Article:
Wednesday, May 30, 2007

All Up In Your TV Shows

Tomorrow night, USA is going to premiere The Starter Wife, a mini-series starring Debra Messing. Most people are expecting the usual marketing hoopla- microsites like nobody's business, maybe a few pre-roll ads here and there, and of course some product placement. Maybe our dear friend Grace (I can still call her that, right?) will drink a Coke, maybe go run in her Nike shoes, and take her Land Rover to pick up the kids.

Toto, we're not in standard product placement anymore...

For this particular show, Pond's identified an opportunity to align themselves with the overall message of the series. They are going to run vignettes about "starting over," which will feature their age-defying skincare products. reports that in exchange for financing, Pond's was allowed to put its marketing agents in the room with The Starter Wife's writers during the scripting process. During the show, characters use the products, and there are even related lines of dialogue.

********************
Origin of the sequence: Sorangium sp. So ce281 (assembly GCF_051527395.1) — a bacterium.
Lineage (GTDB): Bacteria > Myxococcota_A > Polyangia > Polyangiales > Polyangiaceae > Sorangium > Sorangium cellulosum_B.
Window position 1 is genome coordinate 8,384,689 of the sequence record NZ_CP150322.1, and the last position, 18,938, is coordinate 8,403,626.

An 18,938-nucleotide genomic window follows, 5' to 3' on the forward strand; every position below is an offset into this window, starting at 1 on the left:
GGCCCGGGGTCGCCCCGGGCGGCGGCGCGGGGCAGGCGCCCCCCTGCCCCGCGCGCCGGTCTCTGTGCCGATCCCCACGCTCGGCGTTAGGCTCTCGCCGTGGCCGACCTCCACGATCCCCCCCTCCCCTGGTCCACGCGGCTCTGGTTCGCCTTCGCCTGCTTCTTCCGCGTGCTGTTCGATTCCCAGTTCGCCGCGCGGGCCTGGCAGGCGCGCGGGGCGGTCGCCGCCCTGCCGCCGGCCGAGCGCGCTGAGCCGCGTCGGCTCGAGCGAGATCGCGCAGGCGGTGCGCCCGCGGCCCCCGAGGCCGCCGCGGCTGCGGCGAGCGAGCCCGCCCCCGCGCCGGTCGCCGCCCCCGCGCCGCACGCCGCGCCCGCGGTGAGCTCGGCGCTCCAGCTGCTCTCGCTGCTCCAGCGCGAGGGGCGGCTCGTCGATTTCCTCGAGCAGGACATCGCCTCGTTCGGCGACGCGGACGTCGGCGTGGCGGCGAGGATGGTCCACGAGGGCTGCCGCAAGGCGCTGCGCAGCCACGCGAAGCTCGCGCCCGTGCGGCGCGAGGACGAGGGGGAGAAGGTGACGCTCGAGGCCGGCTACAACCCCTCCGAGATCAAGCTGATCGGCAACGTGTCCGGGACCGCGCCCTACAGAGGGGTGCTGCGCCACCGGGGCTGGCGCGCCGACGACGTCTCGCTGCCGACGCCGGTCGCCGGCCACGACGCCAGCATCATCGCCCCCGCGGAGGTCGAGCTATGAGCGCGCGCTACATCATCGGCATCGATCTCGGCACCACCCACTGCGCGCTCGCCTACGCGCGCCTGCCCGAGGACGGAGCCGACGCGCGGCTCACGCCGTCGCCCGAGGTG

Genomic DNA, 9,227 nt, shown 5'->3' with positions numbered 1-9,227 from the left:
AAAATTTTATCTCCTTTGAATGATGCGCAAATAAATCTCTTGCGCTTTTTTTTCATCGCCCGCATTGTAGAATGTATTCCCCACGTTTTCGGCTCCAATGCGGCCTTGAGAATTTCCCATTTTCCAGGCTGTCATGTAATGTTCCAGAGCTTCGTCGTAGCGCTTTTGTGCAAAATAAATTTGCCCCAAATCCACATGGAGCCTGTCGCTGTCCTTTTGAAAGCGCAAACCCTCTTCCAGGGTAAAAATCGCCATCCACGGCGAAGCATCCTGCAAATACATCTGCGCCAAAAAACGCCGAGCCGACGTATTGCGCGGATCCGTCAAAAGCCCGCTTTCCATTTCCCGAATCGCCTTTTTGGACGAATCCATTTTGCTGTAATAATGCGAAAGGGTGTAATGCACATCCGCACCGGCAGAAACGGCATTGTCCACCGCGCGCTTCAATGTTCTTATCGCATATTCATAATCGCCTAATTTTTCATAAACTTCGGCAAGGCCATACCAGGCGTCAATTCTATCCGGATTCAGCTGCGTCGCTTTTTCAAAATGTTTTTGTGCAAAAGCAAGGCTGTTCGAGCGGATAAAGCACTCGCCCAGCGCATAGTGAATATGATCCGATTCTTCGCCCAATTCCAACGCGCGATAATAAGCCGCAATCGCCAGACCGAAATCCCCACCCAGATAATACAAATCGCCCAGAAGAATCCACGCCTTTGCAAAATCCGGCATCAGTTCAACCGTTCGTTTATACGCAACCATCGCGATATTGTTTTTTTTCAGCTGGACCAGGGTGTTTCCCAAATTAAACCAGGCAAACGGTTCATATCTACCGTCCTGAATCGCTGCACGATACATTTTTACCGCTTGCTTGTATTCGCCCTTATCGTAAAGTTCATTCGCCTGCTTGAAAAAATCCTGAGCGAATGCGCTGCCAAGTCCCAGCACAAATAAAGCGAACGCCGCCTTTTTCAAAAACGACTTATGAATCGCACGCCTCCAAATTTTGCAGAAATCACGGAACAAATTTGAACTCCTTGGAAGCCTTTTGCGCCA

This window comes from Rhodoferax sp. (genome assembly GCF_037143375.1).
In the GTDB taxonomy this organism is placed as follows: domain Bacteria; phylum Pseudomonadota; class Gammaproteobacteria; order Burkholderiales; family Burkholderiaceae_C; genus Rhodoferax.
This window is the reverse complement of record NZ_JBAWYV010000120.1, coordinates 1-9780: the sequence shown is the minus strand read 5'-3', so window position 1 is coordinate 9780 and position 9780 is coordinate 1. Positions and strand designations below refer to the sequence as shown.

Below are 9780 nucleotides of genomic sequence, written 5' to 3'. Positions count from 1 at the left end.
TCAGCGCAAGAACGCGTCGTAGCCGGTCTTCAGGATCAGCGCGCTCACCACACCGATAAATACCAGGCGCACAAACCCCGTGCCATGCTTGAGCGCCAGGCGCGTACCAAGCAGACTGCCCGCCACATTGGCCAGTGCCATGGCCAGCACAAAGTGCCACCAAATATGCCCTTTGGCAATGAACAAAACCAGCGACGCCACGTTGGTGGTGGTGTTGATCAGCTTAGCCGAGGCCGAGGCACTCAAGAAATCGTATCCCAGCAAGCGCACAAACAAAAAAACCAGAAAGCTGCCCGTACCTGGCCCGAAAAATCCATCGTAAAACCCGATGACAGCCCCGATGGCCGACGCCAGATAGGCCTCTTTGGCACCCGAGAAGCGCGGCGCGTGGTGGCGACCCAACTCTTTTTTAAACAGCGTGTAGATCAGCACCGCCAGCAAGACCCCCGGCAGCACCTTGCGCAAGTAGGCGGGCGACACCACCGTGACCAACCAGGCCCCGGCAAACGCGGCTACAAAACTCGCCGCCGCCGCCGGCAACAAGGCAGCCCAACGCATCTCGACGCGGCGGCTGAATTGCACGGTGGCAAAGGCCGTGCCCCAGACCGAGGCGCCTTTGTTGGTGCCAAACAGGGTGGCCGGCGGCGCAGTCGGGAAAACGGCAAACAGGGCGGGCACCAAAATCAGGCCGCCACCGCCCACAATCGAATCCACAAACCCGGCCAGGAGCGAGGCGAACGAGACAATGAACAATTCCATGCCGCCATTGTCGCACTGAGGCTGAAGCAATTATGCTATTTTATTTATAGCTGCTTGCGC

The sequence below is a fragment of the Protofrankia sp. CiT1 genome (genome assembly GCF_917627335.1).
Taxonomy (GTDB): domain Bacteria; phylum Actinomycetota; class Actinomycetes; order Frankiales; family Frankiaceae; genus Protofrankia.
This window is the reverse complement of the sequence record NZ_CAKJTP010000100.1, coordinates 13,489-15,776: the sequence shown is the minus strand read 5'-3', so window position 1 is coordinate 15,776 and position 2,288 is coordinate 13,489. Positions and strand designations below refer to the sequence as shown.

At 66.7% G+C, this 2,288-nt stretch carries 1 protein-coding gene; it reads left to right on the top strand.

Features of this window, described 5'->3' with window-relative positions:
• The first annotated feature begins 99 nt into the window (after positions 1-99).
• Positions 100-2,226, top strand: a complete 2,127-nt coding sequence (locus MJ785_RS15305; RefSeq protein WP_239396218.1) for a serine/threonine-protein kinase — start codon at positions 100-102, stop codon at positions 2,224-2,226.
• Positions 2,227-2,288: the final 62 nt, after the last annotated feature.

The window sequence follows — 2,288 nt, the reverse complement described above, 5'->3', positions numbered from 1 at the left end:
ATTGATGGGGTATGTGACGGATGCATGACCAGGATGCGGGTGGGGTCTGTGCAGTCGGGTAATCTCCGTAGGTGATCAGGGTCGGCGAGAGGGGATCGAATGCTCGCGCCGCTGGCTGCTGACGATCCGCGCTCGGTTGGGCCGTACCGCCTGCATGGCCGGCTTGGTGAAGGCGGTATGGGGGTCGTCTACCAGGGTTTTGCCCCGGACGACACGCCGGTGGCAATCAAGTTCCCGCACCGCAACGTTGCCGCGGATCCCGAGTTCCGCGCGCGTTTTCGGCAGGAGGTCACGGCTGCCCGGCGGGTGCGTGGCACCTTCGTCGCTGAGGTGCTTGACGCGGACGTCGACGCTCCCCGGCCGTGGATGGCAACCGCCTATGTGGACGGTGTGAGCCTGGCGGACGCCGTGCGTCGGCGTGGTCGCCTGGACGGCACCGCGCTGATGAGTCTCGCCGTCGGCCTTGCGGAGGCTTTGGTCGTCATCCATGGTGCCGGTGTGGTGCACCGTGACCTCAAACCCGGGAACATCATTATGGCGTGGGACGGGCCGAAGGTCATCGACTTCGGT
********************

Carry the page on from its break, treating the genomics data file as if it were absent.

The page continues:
This marketing approach obviously raises many different issues and questions:

1) This could potentially provide an avenue for offline/online agencies to start discussions earlier about a fully integrated sponsorship, but who should be the primary owner?
2) How will opportunities be priced?
3) Whose job is it to present these to advertisers? Should agencies become more pro-active in seeking out new shows before they have begun development?
4) How can success be measured?

As mentions, advertising will inevitably seep its way into the most unexpected areas. The lines between editorial and advertising will also become increasingly blurred.

Where will TV shows start and advertising begin?

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